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Sorting Out Rachel

Photo by Heidrun Lohr

Ensemble Theatre presents, SORTING OUT RACHEL, by David Williamson, at the Ensemble Theatre, Kirribilli. 19 January – 17 March.

SORTING OUT RACHEL, at the Ensemble Theatre, is the latest annual play and production from Australian playwright, David Williamson.

We meet Bruce (John Howard), a self-confessed unscrupulous businessman – his latest foray is in the Aged Care sector, where money making rather than actual care is of the highest priority – and finds himself, boastfully, a $60 million dollar man. His wife Molly has recently passed away.

The play begins in an outdoor restaurant location where Bruce is meeting his illegitimate daughter, Tess (Chenoa Deemal), whose mother was aboriginal and the trusted domestic employee of Molly. The identity of Tess is a secret – no-one knows of her existence, except her mother’s ‘mob’ – though Bruce has supported both mother and daughter through ‘gifts’ of money, over the years. Tess is a feisty young woman in the early study of Medicine. She has decided to claim some of Bruce’s wealth and is prepared to blackmail him into setting up a Trust to support an Indigenous Health Training Plan, or, else, she will make a public litigious claim for half the $60 million and contest the will. Part of her plan is motivated by her envy over the contrasting treatment of Bruce’s ‘legitimate’ daughter, Julie.

Julie (Natalie Saleeba), an unhappy, superficially-engaged thinker of modern psychology, a spoilt acceptor of unearned money and advantage (it is, for her, a kind of unconscious entitlement) is struggling with her lack of confidence around the upbringing of her daughter, Rachel.

She is married to Craig (Glenn Hazeldine), who as a manager of a Club has manipulated the books to expose himself to embezzlement accusations – which he justifies by saying that all managers do it! – in the addictive nature of creating the appearance of a successful career by having the money to be able to endow himself with the materialistic code-markers: luxurious house, car, private school for his child, golf club membership, etc – to symbolise his success. Affluenza at its most desperate end! He certainly wants to live in Bellevue Hills not Haberfield, and to drive a Mercedes, at least. He has no qualms about using his father-in-law to fulfil his fantastic destiny, even if he misrepresents the supposed aspirations of his wife, Bruce’s daughter, to do so.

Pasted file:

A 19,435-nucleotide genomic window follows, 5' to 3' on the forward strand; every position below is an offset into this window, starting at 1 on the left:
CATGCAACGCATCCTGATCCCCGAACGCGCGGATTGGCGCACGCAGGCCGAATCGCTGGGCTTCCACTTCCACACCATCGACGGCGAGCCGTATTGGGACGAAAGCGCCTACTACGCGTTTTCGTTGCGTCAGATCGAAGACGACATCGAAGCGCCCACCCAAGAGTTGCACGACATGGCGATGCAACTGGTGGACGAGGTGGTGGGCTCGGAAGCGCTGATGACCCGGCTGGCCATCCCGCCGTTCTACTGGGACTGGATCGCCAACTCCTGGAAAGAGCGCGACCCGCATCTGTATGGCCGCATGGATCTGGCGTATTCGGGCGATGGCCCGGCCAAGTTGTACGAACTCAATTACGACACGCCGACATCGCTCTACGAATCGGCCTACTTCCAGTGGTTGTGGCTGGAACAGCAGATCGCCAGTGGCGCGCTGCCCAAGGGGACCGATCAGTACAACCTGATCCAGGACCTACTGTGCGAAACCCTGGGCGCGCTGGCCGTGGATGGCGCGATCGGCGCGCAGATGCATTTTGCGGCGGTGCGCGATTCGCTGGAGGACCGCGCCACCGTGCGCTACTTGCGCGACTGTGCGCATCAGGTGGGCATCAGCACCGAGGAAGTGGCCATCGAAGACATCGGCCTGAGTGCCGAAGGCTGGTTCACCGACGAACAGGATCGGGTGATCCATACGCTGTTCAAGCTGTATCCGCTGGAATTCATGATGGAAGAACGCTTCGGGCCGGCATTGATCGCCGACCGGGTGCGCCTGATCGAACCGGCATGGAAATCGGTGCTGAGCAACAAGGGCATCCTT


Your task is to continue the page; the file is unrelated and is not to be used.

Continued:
At the end of this genetic chain we meet final year high-schooler, Rachel (Jenna Owen), who has all the negative attributes of an indulged twenty-first century child with all the gadgetry of the internet and iPhone to indulge, petulantly, any desire she wishes to fulfil. Rachel has no conscience or sense of consequence at all, so long as it serves her needs – her treatment of family and friends is appalling. But, then she has no role models for ethical practice and her being as morally de-formed as her pro-genitors cannot be, for a discerning audience, a surprise.

This play is about the ruthless pursuit of mammon at the expense of all other social and personal virtues and the consequent corruption to the ideals we have thought the best of human endeavour. The play is called SORTING OUT RACHEL – and she is sorted out in an unbelievable denouement in the writing – but it could be called SORTING OUT A MODERN FAMILY. A more unpleasant group of people, representing a ‘family’, the supposed corner-stone of our society/community structure, could not be found.